Copper Canyon trains Jr. Hope Squad for early suicide preventionMar 16, 2020 03:14PM ● By Jet Burnham
Junior Hope Squad members encouraged students to write kind and uplifting messages on colorful papers to create a kindness tree. (Jet Burnham/City Journals)
An encouraging note and a sucker greeted each student at Copper Canyon Elementary as they headed to their desks on a Thursday morning in February.
“That might be the only thing that the kid has heard positive about themselves in a long time,” said Naomi Varuso, school psychologist at Copper Canyon Elementary.
Notes such as “never give up,” “don’t let people change you,” “U rock!” and “you are the diamond in the rough” were written by members of the Junior Hope Squad, a suicide prevention club. The campaign was part of Hope Week, four days of school-wide activities promoting kindness and connection.
Utah is one of the top states in the nation for youth suicide, and it is not just a problem among teens, said Varuso. She was shocked by the number of suicide risk assessments she did for elementary students last year.
“It's not that these kids are going to start having these thoughts,” Varuso said. “These kids have these thoughts and feelings, and they don't know what to do about it. They don't know how to ask for help.”
Last year, Varuso implemented the Junior Hope Squad. She recruited 30 students who were identified by their peers as someone they felt they could talk to if they were having a problem.
Peer support is critical for students with suicidal ideation.
“Research shows that kids are more likely to talk to their friends before they go talk to an adult or a parent,” Varuso said. “A lot of those times, those friends don't know what to do. They want to help their friend, but they don't want to break that trust.”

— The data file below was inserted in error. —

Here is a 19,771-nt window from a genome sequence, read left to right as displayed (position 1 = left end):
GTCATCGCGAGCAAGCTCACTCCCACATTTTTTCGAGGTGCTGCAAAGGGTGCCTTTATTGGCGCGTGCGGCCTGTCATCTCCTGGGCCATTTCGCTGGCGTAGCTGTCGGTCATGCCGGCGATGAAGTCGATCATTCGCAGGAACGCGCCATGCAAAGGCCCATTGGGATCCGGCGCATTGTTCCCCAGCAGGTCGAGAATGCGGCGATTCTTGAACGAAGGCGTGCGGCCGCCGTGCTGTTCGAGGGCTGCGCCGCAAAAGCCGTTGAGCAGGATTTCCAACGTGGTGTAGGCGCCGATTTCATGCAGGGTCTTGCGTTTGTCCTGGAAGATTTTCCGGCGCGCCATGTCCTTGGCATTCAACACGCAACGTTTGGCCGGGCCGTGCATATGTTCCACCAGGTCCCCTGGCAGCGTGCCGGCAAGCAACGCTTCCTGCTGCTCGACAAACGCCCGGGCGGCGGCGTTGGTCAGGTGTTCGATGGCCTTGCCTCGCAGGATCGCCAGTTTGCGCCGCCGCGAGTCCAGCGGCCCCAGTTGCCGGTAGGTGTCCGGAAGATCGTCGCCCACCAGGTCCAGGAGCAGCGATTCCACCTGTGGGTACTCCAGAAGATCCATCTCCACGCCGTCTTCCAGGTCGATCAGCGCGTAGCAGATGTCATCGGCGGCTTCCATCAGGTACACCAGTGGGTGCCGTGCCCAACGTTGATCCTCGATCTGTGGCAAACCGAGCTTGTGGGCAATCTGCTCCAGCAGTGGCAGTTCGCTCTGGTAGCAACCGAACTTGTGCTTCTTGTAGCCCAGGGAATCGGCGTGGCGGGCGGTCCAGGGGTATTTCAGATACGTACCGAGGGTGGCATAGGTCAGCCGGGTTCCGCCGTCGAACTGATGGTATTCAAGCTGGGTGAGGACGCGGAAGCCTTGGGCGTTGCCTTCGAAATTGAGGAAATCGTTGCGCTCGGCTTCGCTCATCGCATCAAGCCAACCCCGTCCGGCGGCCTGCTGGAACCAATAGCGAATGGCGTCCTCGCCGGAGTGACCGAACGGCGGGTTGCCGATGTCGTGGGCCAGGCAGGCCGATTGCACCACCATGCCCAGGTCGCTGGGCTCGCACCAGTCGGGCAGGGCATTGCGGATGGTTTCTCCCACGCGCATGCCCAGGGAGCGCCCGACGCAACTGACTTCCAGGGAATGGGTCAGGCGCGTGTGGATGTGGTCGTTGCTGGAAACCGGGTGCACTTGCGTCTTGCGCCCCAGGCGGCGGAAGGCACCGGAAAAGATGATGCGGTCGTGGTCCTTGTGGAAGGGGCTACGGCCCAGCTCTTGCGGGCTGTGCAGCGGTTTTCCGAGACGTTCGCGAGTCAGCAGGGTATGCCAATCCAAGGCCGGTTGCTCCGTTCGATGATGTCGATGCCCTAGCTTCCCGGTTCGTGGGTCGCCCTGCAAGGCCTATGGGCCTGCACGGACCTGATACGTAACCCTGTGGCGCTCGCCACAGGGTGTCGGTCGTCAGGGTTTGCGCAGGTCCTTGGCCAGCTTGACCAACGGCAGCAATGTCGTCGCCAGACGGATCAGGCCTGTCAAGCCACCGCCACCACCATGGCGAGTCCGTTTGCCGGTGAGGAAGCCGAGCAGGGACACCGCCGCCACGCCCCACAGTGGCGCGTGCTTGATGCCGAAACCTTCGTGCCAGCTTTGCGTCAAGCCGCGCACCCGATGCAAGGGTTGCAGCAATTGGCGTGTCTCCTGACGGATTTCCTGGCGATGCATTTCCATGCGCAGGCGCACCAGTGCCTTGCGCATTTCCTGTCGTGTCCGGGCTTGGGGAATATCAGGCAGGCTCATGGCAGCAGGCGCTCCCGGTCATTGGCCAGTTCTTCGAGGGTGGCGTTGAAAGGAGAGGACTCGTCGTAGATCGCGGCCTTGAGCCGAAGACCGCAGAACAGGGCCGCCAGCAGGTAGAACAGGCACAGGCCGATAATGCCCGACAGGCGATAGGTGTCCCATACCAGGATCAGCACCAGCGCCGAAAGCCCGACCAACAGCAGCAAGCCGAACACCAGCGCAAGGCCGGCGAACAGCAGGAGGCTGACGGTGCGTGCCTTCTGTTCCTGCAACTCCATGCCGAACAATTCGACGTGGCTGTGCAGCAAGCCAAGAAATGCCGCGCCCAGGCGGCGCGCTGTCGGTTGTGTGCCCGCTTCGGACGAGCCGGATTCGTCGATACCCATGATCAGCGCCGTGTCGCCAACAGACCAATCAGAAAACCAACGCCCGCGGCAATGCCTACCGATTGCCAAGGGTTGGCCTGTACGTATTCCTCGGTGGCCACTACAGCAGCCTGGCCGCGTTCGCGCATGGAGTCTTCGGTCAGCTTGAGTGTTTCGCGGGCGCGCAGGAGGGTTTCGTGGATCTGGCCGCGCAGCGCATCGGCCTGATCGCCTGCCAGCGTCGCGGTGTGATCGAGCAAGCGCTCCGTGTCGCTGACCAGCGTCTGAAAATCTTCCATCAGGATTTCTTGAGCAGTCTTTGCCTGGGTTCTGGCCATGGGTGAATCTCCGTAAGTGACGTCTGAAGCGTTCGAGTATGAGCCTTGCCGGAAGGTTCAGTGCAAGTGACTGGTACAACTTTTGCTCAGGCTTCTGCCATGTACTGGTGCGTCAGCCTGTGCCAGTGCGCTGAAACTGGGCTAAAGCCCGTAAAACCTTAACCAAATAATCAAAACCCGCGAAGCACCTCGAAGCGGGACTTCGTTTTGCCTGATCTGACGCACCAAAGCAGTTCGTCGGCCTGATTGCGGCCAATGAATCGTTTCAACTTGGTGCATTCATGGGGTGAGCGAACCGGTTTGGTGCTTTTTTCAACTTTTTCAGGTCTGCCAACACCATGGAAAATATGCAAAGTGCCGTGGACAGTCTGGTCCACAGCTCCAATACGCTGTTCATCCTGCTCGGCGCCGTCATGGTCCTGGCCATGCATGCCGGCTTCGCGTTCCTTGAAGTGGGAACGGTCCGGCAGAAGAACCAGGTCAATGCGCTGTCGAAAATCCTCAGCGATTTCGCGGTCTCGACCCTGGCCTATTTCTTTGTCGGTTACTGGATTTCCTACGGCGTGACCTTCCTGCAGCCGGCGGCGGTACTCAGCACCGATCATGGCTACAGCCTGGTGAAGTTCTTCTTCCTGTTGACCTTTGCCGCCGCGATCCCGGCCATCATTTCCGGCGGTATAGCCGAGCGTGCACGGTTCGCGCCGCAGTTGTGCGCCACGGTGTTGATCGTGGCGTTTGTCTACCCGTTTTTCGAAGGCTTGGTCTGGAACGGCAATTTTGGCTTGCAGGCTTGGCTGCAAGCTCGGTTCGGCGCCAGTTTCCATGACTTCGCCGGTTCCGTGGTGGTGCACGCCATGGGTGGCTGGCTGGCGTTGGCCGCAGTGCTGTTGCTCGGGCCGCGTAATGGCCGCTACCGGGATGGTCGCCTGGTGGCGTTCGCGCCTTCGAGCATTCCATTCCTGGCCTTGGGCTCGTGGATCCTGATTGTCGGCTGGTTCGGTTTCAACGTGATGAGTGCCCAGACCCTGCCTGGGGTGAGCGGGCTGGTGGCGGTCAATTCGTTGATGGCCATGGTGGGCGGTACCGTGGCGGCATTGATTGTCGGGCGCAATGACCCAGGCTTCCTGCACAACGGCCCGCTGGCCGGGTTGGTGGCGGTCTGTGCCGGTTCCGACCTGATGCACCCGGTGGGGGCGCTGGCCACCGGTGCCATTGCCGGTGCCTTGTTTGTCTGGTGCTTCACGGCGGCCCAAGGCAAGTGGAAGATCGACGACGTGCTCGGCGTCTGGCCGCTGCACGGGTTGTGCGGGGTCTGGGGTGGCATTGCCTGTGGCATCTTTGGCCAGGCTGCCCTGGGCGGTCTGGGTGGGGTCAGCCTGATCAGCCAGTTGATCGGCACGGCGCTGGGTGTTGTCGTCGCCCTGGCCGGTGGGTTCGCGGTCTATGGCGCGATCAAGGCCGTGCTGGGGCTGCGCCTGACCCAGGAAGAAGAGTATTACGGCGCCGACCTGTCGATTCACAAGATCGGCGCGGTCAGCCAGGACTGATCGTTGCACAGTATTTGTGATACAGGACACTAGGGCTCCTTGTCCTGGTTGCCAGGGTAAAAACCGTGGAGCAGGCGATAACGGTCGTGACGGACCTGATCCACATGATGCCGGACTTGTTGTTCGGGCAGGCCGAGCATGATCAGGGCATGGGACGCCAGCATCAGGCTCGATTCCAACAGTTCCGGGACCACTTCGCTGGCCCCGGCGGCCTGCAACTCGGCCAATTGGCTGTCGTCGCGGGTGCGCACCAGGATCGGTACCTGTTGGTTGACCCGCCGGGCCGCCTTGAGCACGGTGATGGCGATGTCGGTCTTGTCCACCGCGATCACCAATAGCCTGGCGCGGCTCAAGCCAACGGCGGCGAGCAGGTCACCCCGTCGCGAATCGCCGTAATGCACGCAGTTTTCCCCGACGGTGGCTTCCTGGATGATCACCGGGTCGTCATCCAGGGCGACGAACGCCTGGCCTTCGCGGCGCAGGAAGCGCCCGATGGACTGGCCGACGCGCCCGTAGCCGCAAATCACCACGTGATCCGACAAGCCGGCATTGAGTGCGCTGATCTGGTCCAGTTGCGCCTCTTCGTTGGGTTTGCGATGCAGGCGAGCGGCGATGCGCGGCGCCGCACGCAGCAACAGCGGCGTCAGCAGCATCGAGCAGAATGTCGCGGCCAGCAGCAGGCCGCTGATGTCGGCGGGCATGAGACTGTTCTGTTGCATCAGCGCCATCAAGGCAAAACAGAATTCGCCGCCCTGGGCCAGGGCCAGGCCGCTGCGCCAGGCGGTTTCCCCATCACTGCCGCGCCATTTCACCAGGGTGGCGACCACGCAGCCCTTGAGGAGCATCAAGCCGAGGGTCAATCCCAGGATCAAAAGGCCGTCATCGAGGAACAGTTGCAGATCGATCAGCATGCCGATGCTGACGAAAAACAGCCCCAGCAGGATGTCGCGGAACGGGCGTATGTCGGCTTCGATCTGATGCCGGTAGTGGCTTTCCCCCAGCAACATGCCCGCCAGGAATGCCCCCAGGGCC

Hope Squad training gives students tools such as QPR (question, persuade, refer) training to identify peers who are struggling and connect them with an adult who can help.
Fifth grader Jace Christensen said the training has helped him realize how serious the issue of suicide prevention is and has motivated him to reach out to help others.
Adelle Acasy, a sixth grader, enjoys talking to people and feels her role on the Junior Hope Squad is to cheer people up. She said the training has taught her to be a better listener.
Hope Squad members regularly teach their peers how to deal with social and emotional problems using video skits and books. Each month, squad members visit classrooms to read a book that illustrates a problem kids may face, such as how to deal with emotional bullying or the difference between tattling and telling.
“Books help connect those lessons with the students in real-life examples,” Varuso said.
The Junior Hope Squad’s activities have had a positive impact at the school.
“I have seen it help specific kids make friends and make those connections,” Varuso said. “It's also helped me find those kids who maybe would have fallen through the cracks.”
Squad members have also benefited.
“I just can't express how happy I get when I can be there to protect somebody and that they know that there's somebody that they can come talk to,” said sixth grader Gissele Rios.
“I had parents come to me and say being a part of the Hope Squad has helped their kid talk about things that are bothering them and things that they've seen that they felt wasn’t OK but didn't know they should say something,” Varuso said.
Varuso said the number of requested suicide risk assessments this year has decreased. She believes because each elementary school in Jordan District has its own full-time psychologist, mental health supports can be individualized and effective. The district’s approach to mental health is the reason she moved from across the country to work here.
Varuso encourages families to check out Jordan District’s Wellness website. It provides resources such as tips and crisis line information. Parents can also access a list of mental health providers with up-to-date information on their location, specialty and accepted insurances.